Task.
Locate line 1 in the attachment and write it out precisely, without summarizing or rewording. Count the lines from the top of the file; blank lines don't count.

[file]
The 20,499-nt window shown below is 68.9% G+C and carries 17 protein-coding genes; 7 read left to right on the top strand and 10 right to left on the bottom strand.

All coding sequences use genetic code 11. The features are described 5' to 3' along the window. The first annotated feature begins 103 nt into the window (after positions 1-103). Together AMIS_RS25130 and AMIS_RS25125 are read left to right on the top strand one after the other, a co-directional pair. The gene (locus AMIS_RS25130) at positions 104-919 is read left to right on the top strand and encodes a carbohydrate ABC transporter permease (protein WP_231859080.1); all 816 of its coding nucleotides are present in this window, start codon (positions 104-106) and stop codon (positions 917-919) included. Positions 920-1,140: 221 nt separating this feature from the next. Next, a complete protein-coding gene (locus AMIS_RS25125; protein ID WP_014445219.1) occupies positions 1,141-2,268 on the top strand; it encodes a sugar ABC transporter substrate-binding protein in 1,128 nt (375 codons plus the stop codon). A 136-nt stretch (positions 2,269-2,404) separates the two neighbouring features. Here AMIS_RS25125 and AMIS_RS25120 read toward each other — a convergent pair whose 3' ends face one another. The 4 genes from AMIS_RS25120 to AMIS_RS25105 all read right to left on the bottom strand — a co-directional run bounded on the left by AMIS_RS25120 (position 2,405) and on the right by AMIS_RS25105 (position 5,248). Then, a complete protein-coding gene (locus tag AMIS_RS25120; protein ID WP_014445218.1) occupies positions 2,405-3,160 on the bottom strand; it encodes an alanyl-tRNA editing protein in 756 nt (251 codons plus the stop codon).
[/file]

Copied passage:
The 20,499-nt window shown below is 68.9% G+C and carries 17 protein-coding genes; 7 read left to right on the top strand and 10 right to left on the bottom strand.